And so, the first month of the decade has come and gone- but that’s okay! It is a new month, and with it comes new and great things! This month is National Children’s Dental Health Month, and while it isn’t something new, it is definitely something great. Every year on this month, dental health professionals collaborate with children and their caregivers, and work to teach and promote the benefits of good oral health to them and to others who might be in their lives. One thing that is very important for children and parents to understand, is the significance of fluoride. 2020 actually marks the 75th anniversary of community water fluoridation, and the slogan this year is, “Fluoride in water prevents cavities! Get it from the tap!” and it’s true! Fluoride is in our tap water, and it’s also in food, but have no fear, fluoride is a great thing.
So, what exactly is fluoride? Fluoride is a naturally occurring mineral that helps prevent cavities in children AND adults! It does this by making the outer surface of the teeth, also known as the enamel, more resistant to the acids present in the things we eat and drink that cause tooth decay which becomes cavities. As we all probably know, fluoride is regularly found in toothpaste. When it comes from there, the fluoride is directly placed onto the teeth where it strengthens enamel, which in turn builds its resistance to decay. When it comes from foods and drinks, however, the body processes the fluoride as a supplement, but the fluoride has the same great effect of strengthening and protecting. This might sound too good to be true, but it’s even better than it sounds, because fluoride is very easy to find!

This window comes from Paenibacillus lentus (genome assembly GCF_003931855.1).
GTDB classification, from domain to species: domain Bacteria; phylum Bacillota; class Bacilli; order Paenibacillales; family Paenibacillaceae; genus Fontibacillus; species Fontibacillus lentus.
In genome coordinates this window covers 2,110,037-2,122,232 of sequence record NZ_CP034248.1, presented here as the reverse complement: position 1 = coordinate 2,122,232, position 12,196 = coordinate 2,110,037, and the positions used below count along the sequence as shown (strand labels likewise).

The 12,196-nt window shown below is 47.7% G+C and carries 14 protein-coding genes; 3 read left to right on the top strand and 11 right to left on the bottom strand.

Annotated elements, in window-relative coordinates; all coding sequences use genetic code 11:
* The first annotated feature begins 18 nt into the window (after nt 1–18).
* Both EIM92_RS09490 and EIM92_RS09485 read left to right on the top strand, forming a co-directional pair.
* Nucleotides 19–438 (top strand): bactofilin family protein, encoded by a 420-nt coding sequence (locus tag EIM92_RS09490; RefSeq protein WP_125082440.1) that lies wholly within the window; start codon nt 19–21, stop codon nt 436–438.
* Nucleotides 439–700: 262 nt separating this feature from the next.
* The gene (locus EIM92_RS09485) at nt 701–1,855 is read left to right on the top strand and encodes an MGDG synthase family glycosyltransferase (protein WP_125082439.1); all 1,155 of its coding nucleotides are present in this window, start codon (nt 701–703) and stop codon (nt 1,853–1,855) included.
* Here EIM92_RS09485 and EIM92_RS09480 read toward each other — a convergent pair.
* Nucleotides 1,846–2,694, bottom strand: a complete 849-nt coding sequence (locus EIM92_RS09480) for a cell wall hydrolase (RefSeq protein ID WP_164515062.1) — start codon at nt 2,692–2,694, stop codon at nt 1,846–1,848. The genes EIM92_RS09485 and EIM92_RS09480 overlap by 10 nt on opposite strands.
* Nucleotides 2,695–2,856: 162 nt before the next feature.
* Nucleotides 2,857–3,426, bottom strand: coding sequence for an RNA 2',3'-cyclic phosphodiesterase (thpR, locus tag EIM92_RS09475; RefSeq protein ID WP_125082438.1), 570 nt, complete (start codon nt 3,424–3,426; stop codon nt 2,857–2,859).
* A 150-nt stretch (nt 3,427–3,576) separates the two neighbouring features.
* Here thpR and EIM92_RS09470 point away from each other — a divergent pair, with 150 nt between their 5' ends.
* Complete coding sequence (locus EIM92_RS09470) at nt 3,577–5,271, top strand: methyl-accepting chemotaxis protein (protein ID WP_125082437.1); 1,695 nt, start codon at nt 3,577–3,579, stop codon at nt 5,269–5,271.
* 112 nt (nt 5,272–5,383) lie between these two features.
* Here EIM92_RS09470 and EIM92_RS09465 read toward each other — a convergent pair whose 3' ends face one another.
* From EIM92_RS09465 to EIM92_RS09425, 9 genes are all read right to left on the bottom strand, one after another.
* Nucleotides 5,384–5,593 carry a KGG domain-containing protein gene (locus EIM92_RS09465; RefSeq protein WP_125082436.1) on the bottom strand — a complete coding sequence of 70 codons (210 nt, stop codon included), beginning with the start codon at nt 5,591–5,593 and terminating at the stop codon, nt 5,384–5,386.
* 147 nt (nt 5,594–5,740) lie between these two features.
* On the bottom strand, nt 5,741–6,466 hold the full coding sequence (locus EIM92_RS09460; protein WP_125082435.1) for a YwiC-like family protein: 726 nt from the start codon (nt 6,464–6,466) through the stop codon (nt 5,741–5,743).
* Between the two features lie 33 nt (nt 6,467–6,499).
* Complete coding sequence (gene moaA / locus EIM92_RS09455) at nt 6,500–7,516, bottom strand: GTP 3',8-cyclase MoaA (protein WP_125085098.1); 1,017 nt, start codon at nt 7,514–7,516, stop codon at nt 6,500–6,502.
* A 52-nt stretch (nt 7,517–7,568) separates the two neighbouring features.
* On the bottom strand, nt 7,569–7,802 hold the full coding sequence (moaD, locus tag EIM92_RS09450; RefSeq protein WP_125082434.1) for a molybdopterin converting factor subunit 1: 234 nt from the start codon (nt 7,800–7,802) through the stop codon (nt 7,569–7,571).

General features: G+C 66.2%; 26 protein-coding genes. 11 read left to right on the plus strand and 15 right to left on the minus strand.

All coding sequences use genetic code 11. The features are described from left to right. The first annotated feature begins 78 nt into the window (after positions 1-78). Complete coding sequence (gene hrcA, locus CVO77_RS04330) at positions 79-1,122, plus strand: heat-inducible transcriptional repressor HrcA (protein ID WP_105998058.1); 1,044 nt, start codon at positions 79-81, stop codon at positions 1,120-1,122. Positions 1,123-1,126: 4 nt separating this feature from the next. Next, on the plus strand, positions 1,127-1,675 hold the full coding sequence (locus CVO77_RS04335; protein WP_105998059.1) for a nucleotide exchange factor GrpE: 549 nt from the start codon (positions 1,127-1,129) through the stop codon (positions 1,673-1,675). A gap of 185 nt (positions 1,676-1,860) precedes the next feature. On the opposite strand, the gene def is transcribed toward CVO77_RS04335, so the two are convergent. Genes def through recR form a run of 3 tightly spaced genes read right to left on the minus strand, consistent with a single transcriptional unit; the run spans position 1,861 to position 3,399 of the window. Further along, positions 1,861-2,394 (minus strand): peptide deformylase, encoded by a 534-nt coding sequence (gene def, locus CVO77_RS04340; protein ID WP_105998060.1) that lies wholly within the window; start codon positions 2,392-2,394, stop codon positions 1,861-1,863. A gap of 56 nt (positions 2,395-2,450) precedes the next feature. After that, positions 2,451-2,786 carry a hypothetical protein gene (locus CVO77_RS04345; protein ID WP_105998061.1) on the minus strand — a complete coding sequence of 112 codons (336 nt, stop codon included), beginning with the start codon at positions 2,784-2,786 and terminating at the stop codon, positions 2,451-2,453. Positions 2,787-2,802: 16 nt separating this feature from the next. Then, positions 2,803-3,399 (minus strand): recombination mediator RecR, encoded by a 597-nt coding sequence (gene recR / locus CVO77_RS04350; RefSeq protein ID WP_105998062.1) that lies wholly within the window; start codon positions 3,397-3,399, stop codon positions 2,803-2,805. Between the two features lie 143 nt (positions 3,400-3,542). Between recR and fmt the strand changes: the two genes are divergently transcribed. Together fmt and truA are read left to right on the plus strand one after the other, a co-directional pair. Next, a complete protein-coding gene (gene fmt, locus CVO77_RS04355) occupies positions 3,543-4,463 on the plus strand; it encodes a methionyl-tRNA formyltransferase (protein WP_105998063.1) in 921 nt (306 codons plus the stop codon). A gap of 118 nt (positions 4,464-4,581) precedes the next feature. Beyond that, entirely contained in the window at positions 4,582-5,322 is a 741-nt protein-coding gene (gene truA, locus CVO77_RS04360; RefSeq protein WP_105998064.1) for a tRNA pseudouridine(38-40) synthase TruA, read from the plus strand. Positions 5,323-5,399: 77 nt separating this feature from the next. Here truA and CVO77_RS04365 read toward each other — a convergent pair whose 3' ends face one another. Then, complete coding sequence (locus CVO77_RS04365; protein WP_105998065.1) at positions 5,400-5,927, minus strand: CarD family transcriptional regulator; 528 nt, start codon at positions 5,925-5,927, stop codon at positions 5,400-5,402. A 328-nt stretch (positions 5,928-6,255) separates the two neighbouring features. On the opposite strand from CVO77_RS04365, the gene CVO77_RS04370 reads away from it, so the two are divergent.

One of the easiest ways to get fluoride without even thinking about it, is by drinking water. 75 years ago, today, fluoride was added to public water supplies in order to provide the amount necessary to help with preventing cavities. Before this was done, kids had approximately 3x as many cavities as they do now! Another excellent source of fluoride is toothpaste and mouthwash. Fluoridated toothpaste has helped cavities drop significantly since the 1960’s.